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NEWS
By Alec MacGillis and Alec MacGillis,SUN STAFF | February 15, 2003
In an unusual challenge to the rising cost of higher education, seven University System of Maryland students sued yesterday to block a midyear tuition increase, alleging that it represents a violation of the contract between students and colleges. The class action lawsuit filed in Baltimore Circuit Court argues that students enrolled for the school year on the understanding they would be charged the fixed tuition rates that their universities had posted for both the fall and spring semester.
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NEWS
By Alec MacGillis and Alec MacGillis,SUN STAFF | December 5, 2002
In a decision with implications for state funding of Maryland's public campuses, the university system's Board of Regents has settled on Clifford M. Kendall, a retired businessman from Montgomery County, as its next chairman. Regents say they will ask Kendall, 71, the former chief executive officer of Computer Data Systems Inc., to accept the chairmanship at their meeting in Baltimore tomorrow. Kendall did not seek the position, but regents said he has indicated he will accept the offer.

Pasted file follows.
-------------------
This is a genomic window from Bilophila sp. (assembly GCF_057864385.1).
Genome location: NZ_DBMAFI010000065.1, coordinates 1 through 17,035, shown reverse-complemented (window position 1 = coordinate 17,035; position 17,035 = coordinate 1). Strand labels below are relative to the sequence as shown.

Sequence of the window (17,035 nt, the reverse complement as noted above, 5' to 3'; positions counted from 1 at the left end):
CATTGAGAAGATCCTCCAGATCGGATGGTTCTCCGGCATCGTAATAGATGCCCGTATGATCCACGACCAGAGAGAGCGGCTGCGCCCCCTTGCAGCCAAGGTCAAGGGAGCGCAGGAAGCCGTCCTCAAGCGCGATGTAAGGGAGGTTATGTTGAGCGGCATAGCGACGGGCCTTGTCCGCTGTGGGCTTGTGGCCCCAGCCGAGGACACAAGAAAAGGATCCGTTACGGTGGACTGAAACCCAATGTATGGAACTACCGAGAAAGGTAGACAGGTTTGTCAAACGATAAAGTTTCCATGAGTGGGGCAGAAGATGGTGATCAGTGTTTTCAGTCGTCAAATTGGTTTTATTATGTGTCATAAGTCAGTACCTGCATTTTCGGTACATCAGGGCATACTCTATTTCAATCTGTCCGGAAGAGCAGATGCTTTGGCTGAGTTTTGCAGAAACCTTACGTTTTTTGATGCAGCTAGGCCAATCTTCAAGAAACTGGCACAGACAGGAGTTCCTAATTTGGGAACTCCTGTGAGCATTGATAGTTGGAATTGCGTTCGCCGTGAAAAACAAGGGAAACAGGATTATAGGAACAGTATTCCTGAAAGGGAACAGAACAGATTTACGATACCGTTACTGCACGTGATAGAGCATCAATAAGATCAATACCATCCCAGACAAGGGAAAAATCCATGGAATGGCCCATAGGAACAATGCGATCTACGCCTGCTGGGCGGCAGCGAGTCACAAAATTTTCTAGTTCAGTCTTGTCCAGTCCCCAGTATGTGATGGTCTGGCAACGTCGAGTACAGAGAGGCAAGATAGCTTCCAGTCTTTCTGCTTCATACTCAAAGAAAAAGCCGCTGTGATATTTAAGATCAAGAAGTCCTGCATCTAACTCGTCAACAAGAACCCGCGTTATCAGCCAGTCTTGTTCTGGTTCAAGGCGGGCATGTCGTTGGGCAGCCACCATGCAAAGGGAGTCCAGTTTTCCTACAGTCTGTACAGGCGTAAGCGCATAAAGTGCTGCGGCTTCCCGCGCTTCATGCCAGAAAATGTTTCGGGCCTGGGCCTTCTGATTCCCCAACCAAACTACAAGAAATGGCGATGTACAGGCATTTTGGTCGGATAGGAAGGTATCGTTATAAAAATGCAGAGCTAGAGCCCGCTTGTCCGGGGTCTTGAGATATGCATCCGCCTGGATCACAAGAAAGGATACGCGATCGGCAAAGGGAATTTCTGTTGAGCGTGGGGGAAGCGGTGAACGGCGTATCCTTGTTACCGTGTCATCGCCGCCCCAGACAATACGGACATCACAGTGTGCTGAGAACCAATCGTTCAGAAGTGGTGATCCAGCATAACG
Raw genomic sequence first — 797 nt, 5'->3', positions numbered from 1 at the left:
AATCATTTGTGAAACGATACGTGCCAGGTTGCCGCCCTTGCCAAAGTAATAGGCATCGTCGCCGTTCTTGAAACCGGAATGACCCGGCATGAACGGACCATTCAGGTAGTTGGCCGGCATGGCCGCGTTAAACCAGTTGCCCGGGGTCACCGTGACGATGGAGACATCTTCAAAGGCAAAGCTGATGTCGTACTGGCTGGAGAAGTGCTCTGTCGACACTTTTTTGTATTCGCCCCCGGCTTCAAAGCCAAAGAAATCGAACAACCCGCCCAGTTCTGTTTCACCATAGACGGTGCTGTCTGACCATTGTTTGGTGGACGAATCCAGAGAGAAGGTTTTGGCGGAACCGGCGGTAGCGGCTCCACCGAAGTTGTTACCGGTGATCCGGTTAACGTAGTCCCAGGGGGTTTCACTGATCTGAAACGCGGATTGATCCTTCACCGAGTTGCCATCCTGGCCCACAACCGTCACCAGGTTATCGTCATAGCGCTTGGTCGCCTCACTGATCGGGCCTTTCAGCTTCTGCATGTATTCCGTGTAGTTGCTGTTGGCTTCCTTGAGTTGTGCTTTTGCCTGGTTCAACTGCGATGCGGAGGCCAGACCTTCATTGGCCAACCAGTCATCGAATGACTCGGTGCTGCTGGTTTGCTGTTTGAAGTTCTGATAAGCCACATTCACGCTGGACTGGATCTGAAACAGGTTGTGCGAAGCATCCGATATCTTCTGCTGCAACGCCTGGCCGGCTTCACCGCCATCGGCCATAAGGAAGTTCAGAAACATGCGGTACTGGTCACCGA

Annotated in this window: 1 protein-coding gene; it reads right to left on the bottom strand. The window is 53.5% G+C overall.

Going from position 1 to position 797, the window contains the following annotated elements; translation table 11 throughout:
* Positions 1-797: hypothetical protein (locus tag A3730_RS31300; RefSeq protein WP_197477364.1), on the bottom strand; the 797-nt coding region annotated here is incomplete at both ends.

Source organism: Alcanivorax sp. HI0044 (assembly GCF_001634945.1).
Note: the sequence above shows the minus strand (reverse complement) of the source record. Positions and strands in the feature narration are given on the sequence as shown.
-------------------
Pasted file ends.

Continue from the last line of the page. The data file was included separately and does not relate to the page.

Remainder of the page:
NEWS
February 13, 2009
While Maryland's multiyear freeze on in-state tuition at its public colleges and universities has been of great benefit to students and their parents, it hasn't frozen costs entirely. The fastest-growing expense on campus these days isn't for room and board, it's textbooks. On average, Maryland undergraduates are paying as much as $1,000 each year for books and other course materials. The cost has been rising in double-digit increments in recent years - a much faster rate than for books in general.
NEWS
By Jason Song and Jason Song,SUN STAFF | November 9, 2004
COLLEGE PARK - Holding candles and chanting "Save our school," nearly 1,000 students took part in a rally here last night asking Gov. Robert L. Ehrlich Jr. to include more funding for state public universities in his next budget. "We are here in the dark, we are here in the cold to plead with our governor to fund us correctly," Aaron Kraus, president of the student government, yelled to the crowd from a raised stage on McKeldin Mall at the center of the University of Maryland's flagship campus.
NEWS
By Alec MacGillis and Alec MacGillis,SUN STAFF | October 10, 2002
The University System of Maryland, among the most expensive in the country for in-state students, is considering a major price restructuring that would include sharp tuition increases to offset flat state funding and to capitalize on the rising appeal of its campuses. In what officials are calling a shift in philosophy, large tuition increases - potentially 10 percent or more for Maryland residents and even higher for nonresidents - would be coupled with an expansion of need-based financial aid for low-income students.
NEWS
By Alec MacGillis and Alec MacGillis,SUN STAFF | June 11, 2003